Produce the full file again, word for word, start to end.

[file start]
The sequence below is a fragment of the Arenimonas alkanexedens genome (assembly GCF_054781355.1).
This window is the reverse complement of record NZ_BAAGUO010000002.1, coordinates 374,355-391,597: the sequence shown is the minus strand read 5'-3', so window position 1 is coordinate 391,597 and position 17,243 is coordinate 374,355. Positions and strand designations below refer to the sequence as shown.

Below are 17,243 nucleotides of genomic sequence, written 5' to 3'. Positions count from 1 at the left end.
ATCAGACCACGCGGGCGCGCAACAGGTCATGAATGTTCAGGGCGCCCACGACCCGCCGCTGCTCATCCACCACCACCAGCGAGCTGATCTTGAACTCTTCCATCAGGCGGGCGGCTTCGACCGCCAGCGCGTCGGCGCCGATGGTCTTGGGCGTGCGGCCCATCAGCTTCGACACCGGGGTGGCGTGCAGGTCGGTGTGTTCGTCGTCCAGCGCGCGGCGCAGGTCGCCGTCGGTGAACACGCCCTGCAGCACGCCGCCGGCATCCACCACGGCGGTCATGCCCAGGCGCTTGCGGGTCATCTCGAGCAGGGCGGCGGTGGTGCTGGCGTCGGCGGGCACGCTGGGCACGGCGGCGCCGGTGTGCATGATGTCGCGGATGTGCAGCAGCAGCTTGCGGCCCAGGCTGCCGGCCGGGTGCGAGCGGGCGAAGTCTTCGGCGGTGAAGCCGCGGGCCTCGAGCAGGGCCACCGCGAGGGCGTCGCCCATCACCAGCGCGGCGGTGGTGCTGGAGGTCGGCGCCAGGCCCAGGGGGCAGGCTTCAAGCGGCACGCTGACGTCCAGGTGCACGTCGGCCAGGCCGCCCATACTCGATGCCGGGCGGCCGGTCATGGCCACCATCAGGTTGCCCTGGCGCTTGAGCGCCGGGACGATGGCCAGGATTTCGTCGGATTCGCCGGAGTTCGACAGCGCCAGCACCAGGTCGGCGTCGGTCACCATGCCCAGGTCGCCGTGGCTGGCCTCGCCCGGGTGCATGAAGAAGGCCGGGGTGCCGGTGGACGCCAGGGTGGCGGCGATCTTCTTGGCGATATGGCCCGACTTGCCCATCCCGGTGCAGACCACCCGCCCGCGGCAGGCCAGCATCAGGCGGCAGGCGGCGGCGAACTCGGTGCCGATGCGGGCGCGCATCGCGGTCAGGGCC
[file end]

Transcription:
The sequence below is a fragment of the Arenimonas alkanexedens genome (assembly GCF_054781355.1).
This window is the reverse complement of record NZ_BAAGUO010000002.1, coordinates 374,355-391,597: the sequence shown is the minus strand read 5'-3', so window position 1 is coordinate 391,597 and position 17,243 is coordinate 374,355. Positions and strand designations below refer to the sequence as shown.

Below are 17,243 nucleotides of genomic sequence, written 5' to 3'. Positions count from 1 at the left end.
ATCAGACCACGCGGGCGCGCAACAGGTCATGAATGTTCAGGGCGCCCACGACCCGCCGCTGCTCATCCACCACCACCAGCGAGCTGATCTTGAACTCTTCCATCAGGCGGGCGGCTTCGACCGCCAGCGCGTCGGCGCCGATGGTCTTGGGCGTGCGGCCCATCAGCTTCGACACCGGGGTGGCGTGCAGGTCGGTGTGTTCGTCGTCCAGCGCGCGGCGCAGGTCGCCGTCGGTGAACACGCCCTGCAGCACGCCGCCGGCATCCACCACGGCGGTCATGCCCAGGCGCTTGCGGGTCATCTCGAGCAGGGCGGCGGTGGTGCTGGCGTCGGCGGGCACGCTGGGCACGGCGGCGCCGGTGTGCATGATGTCGCGGATGTGCAGCAGCAGCTTGCGGCCCAGGCTGCCGGCCGGGTGCGAGCGGGCGAAGTCTTCGGCGGTGAAGCCGCGGGCCTCGAGCAGGGCCACCGCGAGGGCGTCGCCCATCACCAGCGCGGCGGTGGTGCTGGAGGTCGGCGCCAGGCCCAGGGGGCAGGCTTCAAGCGGCACGCTGACGTCCAGGTGCACGTCGGCCAGGCCGCCCATACTCGATGCCGGGCGGCCGGTCATGGCCACCATCAGGTTGCCCTGGCGCTTGAGCGCCGGGACGATGGCCAGGATTTCGTCGGATTCGCCGGAGTTCGACAGCGCCAGCACCAGGTCGGCGTCGGTCACCATGCCCAGGTCGCCGTGGCTGGCCTCGCCCGGGTGCATGAAGAAGGCCGGGGTGCCGGTGGACGCCAGGGTGGCGGCGATCTTCTTGGCGATATGGCCCGACTTGCCCATCCCGGTGCAGACCACCCGCCCGCGGCAGGCCAGCATCAGGCGGCAGGCGGCGGCGAACTCGGTGCCGATGCGGGCGCGCATCGCGGTCAGGGCC